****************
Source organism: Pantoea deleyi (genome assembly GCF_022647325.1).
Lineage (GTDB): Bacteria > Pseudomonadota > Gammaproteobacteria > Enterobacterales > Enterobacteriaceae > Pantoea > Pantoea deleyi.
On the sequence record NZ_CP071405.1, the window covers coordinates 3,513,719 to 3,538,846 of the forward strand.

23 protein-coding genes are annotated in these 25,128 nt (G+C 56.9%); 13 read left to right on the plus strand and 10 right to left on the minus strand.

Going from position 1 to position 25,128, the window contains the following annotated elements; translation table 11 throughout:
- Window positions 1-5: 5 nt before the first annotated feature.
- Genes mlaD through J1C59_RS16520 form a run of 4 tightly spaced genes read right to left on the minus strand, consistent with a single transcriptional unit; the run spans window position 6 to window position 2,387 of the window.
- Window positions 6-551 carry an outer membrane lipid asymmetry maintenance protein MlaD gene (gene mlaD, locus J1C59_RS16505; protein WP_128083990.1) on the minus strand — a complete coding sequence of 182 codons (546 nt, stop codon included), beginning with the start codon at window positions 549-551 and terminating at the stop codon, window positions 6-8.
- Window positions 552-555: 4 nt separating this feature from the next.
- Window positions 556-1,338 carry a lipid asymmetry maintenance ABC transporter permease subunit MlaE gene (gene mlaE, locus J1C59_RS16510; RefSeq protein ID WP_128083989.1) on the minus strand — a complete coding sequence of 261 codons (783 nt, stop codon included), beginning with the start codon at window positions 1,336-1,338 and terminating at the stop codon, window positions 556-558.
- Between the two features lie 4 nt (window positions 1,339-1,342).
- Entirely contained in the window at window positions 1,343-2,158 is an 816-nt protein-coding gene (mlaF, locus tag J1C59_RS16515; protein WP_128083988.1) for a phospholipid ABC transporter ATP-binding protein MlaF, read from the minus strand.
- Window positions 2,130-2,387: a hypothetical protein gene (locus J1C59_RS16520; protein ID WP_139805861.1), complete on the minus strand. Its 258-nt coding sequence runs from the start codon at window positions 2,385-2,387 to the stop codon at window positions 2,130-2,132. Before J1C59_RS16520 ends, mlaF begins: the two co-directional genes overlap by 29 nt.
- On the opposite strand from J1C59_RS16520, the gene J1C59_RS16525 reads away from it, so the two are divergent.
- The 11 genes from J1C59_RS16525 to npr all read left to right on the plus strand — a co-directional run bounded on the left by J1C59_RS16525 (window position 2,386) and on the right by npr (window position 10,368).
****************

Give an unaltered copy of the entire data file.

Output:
Source organism: Pantoea deleyi (genome assembly GCF_022647325.1).
Lineage (GTDB): Bacteria > Pseudomonadota > Gammaproteobacteria > Enterobacterales > Enterobacteriaceae > Pantoea > Pantoea deleyi.
On the sequence record NZ_CP071405.1, the window covers coordinates 3,513,719 to 3,538,846 of the forward strand.

23 protein-coding genes are annotated in these 25,128 nt (G+C 56.9%); 13 read left to right on the plus strand and 10 right to left on the minus strand.

Going from position 1 to position 25,128, the window contains the following annotated elements; translation table 11 throughout:
- Window positions 1-5: 5 nt before the first annotated feature.
- Genes mlaD through J1C59_RS16520 form a run of 4 tightly spaced genes read right to left on the minus strand, consistent with a single transcriptional unit; the run spans window position 6 to window position 2,387 of the window.
- Window positions 6-551 carry an outer membrane lipid asymmetry maintenance protein MlaD gene (gene mlaD, locus J1C59_RS16505; protein WP_128083990.1) on the minus strand — a complete coding sequence of 182 codons (546 nt, stop codon included), beginning with the start codon at window positions 549-551 and terminating at the stop codon, window positions 6-8.
- Window positions 552-555: 4 nt separating this feature from the next.
- Window positions 556-1,338 carry a lipid asymmetry maintenance ABC transporter permease subunit MlaE gene (gene mlaE, locus J1C59_RS16510; RefSeq protein ID WP_128083989.1) on the minus strand — a complete coding sequence of 261 codons (783 nt, stop codon included), beginning with the start codon at window positions 1,336-1,338 and terminating at the stop codon, window positions 556-558.
- Between the two features lie 4 nt (window positions 1,339-1,342).
- Entirely contained in the window at window positions 1,343-2,158 is an 816-nt protein-coding gene (mlaF, locus tag J1C59_RS16515; protein WP_128083988.1) for a phospholipid ABC transporter ATP-binding protein MlaF, read from the minus strand.
- Window positions 2,130-2,387: a hypothetical protein gene (locus J1C59_RS16520; protein ID WP_139805861.1), complete on the minus strand. Its 258-nt coding sequence runs from the start codon at window positions 2,385-2,387 to the stop codon at window positions 2,130-2,132. Before J1C59_RS16520 ends, mlaF begins: the two co-directional genes overlap by 29 nt.
- On the opposite strand from J1C59_RS16520, the gene J1C59_RS16525 reads away from it, so the two are divergent.
- The 11 genes from J1C59_RS16525 to npr all read left to right on the plus strand — a co-directional run bounded on the left by J1C59_RS16525 (window position 2,386) and on the right by npr (window position 10,368).